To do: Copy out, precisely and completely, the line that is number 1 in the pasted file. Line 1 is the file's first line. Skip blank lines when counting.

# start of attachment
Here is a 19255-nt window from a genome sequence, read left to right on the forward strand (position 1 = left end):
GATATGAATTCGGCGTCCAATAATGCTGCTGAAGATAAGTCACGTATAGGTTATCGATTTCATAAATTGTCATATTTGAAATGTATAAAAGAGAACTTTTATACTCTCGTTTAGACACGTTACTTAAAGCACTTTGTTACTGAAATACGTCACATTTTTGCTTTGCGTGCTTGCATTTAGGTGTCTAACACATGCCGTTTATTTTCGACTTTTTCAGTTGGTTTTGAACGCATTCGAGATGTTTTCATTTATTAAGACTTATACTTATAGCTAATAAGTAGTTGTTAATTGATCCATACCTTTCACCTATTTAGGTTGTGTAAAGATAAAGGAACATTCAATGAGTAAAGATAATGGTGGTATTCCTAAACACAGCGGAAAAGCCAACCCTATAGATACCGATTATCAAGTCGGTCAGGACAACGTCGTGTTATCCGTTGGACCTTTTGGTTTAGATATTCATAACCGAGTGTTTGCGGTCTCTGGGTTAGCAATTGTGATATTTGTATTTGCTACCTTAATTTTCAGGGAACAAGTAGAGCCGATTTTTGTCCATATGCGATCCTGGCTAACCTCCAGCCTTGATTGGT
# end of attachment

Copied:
Here is a 19255-nt window from a genome sequence, read left to right on the forward strand (position 1 = left end):